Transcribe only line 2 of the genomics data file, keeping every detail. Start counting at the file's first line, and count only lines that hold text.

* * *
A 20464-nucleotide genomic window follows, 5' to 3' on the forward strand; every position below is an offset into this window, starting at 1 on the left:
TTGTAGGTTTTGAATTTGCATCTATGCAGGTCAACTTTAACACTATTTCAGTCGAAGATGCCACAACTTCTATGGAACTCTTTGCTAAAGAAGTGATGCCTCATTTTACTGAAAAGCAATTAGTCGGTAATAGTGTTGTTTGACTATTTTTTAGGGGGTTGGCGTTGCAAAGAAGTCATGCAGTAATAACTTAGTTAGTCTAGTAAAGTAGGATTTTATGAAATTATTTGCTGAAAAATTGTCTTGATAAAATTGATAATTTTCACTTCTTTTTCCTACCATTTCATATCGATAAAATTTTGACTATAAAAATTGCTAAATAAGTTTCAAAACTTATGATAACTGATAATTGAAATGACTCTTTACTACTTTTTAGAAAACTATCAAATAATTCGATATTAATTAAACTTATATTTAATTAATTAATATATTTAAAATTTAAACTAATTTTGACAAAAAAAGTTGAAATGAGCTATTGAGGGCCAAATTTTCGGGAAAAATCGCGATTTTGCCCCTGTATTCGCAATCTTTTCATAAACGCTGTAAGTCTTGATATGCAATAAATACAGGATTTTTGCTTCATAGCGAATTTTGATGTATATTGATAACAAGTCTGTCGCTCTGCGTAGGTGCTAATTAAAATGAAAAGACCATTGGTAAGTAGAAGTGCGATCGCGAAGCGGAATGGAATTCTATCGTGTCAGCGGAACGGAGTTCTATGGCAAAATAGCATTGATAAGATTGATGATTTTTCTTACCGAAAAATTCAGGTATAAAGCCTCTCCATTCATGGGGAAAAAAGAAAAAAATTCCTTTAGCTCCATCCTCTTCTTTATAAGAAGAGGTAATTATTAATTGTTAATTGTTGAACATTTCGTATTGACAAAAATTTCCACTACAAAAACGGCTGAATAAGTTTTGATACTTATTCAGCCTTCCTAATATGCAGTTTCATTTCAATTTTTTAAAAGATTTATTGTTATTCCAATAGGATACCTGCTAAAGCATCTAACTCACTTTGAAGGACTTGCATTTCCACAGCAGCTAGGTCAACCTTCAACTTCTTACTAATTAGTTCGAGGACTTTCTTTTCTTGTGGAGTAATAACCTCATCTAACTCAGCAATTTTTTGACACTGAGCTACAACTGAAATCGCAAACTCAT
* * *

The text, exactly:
TTGTAGGTTTTGAATTTGCATCTATGCAGGTCAACTTTAACACTATTTCAGTCGAAGATGCCACAACTTCTATGGAACTCTTTGCTAAAGAAGTGATGCCTCATTTTACTGAAAAGCAATTAGTCGGTAATAGTGTTGTTTGACTATTTTTTAGGGGGTTGGCGTTGCAAAGAAGTCATGCAGTAATAACTTAGTTAGTCTAGTAAAGTAGGATTTTATGAAATTATTTGCTGAAAAATTGTCTTGATAAAATTGATAATTTTCACTTCTTTTTCCTACCATTTCATATCGATAAAATTTTGACTATAAAAATTGCTAAATAAGTTTCAAAACTTATGATAACTGATAATTGAAATGACTCTTTACTACTTTTTAGAAAACTATCAAATAATTCGATATTAATTAAACTTATATTTAATTAATTAATATATTTAAAATTTAAACTAATTTTGACAAAAAAAGTTGAAATGAGCTATTGAGGGCCAAATTTTCGGGAAAAATCGCGATTTTGCCCCTGTATTCGCAATCTTTTCATAAACGCTGTAAGTCTTGATATGCAATAAATACAGGATTTTTGCTTCATAGCGAATTTTGATGTATATTGATAACAAGTCTGTCGCTCTGCGTAGGTGCTAATTAAAATGAAAAGACCATTGGTAAGTAGAAGTGCGATCGCGAAGCGGAATGGAATTCTATCGTGTCAGCGGAACGGAGTTCTATGGCAAAATAGCATTGATAAGATTGATGATTTTTCTTACCGAAAAATTCAGGTATAAAGCCTCTCCATTCATGGGGAAAAAAGAAAAAAATTCCTTTAGCTCCATCCTCTTCTTTATAAGAAGAGGTAATTATTAATTGTTAATTGTTGAACATTTCGTATTGACAAAAATTTCCACTACAAAAACGGCTGAATAAGTTTTGATACTTATTCAGCCTTCCTAATATGCAGTTTCATTTCAATTTTTTAAAAGATTTATTGTTATTCCAATAGGATACCTGCTAAAGCATCTAACTCACTTTGAAGGACTTGCATTTCCACAGCAGCTAGGTCAACCTTCAACTTCTTACTAATTAGTTCGAGGACTTTCTTTTCTTGTGGAGTAATAACCTCATCTAACTCAGCAATTTTTTGACACTGAGCTACAACTGAAATCGCAAACTCAT